Citrus (Oranges, lemons)

Globally, over 25% of produced citrus fruits are endangered by postharvest losses, much of which is attributed to fungal infections. Postharvest decay in citrus could be regularly initiated from infections between flowering and fruit maturity or during harvesting, handling and storage processes.

 

Wound infections are responsible of the majority of citrus postharvest decay and occur through imposed surface wounds by fungal pathogens such as Penicillium digitatum, P. italicum, Trichoderma viride and Geotrichum candidum. Among the wound pathogens, green mold (P. digitatum) and blue mold (P. italicum) are the most deteriorative agents of citrus decay worldwide.

 

Chitoly™ AF  or Antimix™  CN has been shown useful to inhibit fungus in citrus fruits.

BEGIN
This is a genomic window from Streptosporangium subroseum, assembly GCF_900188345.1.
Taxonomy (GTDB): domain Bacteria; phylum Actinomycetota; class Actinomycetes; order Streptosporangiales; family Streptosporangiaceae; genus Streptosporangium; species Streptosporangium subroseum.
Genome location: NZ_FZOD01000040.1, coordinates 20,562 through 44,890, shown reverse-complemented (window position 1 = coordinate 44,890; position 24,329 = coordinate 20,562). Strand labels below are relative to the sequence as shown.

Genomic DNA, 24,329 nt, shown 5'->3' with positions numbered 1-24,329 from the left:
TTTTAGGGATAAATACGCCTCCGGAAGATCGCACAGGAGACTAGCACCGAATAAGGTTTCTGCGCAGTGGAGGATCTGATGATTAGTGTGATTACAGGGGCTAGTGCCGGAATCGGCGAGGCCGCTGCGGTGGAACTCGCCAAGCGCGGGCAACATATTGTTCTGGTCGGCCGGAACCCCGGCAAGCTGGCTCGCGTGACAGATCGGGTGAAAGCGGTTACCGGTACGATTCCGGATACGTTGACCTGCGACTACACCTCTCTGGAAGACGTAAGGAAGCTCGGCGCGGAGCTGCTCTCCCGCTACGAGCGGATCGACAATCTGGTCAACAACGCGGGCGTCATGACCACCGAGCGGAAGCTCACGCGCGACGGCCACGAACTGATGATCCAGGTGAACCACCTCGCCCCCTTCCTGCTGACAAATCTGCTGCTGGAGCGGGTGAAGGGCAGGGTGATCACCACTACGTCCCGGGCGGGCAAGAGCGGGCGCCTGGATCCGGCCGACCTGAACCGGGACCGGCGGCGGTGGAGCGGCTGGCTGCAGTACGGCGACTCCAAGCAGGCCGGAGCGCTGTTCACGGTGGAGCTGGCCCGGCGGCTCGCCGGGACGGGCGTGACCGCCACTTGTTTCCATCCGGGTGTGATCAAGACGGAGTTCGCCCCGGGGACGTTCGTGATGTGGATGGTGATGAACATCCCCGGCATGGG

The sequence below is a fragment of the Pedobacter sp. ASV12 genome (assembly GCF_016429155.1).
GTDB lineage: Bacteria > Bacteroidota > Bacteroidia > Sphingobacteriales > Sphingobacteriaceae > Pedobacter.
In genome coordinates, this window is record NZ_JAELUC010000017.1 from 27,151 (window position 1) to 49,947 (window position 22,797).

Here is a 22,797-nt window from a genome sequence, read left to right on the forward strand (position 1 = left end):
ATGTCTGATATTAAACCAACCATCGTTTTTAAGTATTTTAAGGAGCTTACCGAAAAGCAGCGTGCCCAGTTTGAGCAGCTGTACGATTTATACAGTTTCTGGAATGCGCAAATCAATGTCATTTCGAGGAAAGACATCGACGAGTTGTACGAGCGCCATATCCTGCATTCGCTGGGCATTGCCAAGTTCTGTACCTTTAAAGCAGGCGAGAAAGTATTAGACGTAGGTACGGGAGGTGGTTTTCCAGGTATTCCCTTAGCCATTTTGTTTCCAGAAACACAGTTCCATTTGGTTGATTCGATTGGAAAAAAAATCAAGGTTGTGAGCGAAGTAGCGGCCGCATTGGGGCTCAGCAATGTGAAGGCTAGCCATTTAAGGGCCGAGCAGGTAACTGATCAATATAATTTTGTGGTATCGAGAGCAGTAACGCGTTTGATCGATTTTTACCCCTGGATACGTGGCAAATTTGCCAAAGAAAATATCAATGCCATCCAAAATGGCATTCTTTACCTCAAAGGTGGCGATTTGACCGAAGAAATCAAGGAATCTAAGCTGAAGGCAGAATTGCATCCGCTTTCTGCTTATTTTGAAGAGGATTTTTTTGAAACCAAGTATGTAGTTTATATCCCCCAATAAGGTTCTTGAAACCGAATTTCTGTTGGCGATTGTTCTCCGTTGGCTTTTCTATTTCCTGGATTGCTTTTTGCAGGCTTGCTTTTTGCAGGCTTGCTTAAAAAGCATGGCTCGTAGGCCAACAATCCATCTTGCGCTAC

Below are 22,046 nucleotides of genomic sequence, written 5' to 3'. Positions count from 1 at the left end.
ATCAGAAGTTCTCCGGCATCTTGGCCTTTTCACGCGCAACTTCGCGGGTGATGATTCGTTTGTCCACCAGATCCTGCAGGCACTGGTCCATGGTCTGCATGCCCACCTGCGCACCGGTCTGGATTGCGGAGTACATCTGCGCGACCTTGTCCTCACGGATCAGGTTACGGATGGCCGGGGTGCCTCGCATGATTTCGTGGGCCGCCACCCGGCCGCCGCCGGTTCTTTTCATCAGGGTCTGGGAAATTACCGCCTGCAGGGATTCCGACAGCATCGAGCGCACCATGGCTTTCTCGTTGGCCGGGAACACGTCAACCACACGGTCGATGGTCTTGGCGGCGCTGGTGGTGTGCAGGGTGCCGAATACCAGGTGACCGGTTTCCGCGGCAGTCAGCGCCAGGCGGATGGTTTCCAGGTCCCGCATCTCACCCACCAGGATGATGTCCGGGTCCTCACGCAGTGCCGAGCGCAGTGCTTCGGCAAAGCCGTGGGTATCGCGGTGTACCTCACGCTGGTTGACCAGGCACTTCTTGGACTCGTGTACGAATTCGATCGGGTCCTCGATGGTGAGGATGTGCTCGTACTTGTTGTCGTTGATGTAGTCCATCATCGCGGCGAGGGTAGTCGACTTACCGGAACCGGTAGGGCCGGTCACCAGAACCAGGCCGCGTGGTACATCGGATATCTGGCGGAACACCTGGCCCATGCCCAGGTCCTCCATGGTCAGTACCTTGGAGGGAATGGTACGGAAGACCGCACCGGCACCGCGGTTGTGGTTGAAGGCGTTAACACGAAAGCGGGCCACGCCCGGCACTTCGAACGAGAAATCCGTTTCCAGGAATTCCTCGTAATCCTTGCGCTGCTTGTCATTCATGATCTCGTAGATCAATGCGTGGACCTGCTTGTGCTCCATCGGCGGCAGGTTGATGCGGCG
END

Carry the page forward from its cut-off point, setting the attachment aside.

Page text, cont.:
Table fungus spoiling citrus fruits

Fruits

Fungus

Spoilage

Oranges, lemons

Alternaria citri

Black rot

Botrytis cinerea

Grey mould rot

Diaporthe sp.

Stem end rot

Fusarium sp.

Brown rot

Geotrichum candidum

Sour rot

Penicillium italicum

Blue rot

Penicillium ulaiense

Whisker mould

Phomopsis sp.

Stem end rot

Phytophthora sp.

Brown rot

Sclerotinia spp.

Cottony rot

 

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